Canine vector-borne diseases (CVBDs) pose a diagnostic challenge, particularly when a dog is coinfected with more than one pathogen. The purpose of this study was to generate information about the diagnosis of CVBDs in young dogs following their first exposure to flea, tick, sand fly, louse, and mosquito vectors. From March 2008 to May 2009, 10 purpose-bred young naive beagle dogs and a cohort of 48 mixed-breed dogs living in an area to which CVBD is endemic in southern Italy were monitored using different diagnostic tests (cytology, serology, and PCR). Overall, PCR detected the highest number of dogs infected with Anaplasma platys, Babesia vogeli, and Ehrlichia canis, whereas seroconversion was a more sensitive indicator of exposure to Leishmania infantum. For A. platys infection, combining blood and buffy coat cytology in parallel enhanced the relative sensitivity (SErel) (87.3%). For B. vogeli, the best diagnostic combination was buffy coat cytology and serology used in parallel (SErel, 67.5%), whereas serology and PCR used in parallel (SErel, 100%) was the best combination for L. infantum. Overall, 12 (20.7%) dogs were coinfected; however, the percentage of new coinfections decreased from baseline (50%) to the first (33.3%) and second (16.6%) follow-up time points. Numbers of coinfections with A. platys and B. vogeli were significantly higher (P < 0.05) than coinfections with other pathogen combinations. The data generated in this study provide insights on the incidence of certain pathogens infecting young dogs in southern Italy, highlight important diagnostic testing limitations, and support the use of multiple diagnostic modalities when attempting to confirm a tick-borne infection in an individual dog or in a canine population.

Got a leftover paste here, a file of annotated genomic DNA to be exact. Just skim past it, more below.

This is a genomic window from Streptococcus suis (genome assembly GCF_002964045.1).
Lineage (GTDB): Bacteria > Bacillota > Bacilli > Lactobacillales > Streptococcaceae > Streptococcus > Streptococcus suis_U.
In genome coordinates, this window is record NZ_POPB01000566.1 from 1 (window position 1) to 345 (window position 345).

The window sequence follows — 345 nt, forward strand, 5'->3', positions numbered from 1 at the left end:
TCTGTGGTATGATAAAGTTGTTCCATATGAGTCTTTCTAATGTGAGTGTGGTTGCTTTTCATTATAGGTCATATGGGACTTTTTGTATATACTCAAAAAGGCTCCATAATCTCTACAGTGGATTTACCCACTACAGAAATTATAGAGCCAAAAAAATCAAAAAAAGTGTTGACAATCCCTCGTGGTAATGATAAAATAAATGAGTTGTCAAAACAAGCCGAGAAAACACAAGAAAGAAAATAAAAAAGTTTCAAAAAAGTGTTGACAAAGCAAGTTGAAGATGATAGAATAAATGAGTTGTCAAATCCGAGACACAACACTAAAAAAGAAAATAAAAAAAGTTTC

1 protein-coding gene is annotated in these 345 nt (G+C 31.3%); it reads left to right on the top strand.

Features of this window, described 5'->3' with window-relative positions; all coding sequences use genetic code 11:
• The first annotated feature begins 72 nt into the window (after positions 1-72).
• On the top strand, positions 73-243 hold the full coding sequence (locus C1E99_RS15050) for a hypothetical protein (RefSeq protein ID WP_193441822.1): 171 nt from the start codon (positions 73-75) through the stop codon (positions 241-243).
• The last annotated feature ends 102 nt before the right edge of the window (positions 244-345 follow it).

Diagnosis of canine vector-borne diseases in young dogs: a longitudinal study

OTRANTO, Domenico;LATROFA, MARIA STEFANIA;DE CAPRARIIS, Donato;LIA, Riccardo Paolo;
2010

Abstract

Canine vector-borne diseases (CVBDs) pose a diagnostic challenge, particularly when a dog is coinfected with more than one pathogen. The purpose of this study was to generate information about the diagnosis of CVBDs in young dogs following their first exposure to flea, tick, sand fly, louse, and mosquito vectors. From March 2008 to May 2009, 10 purpose-bred young naive beagle dogs and a cohort of 48 mixed-breed dogs living in an area to which CVBD is endemic in southern Italy were monitored using different diagnostic tests (cytology, serology, and PCR). Overall, PCR detected the highest number of dogs infected with Anaplasma platys, Babesia vogeli, and Ehrlichia canis, whereas seroconversion was a more sensitive indicator of exposure to Leishmania infantum. For A. platys infection, combining blood and buffy coat cytology in parallel enhanced the relative sensitivity (SErel) (87.3%). For B. vogeli, the best diagnostic combination was buffy coat cytology and serology used in parallel (SErel, 67.5%), whereas serology and PCR used in parallel (SErel, 100%) was the best combination for L. infantum. Overall, 12 (20.7%) dogs were coinfected; however, the percentage of new coinfections decreased from baseline (50%) to the first (33.3%) and second (16.6%) follow-up time points. Numbers of coinfections with A. platys and B. vogeli were significantly higher (P < 0.05) than coinfections with other pathogen combinations. The data generated in this study provide insights on the incidence of certain pathogens infecting young dogs in southern Italy, highlight important diagnostic testing limitations, and support the use of multiple diagnostic modalities when attempting to confirm a tick-borne infection in an individual dog or in a canine population.
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Utilizza questo identificativo per citare o creare un link a questo documento: https://hdl.handle.net/11586/127291
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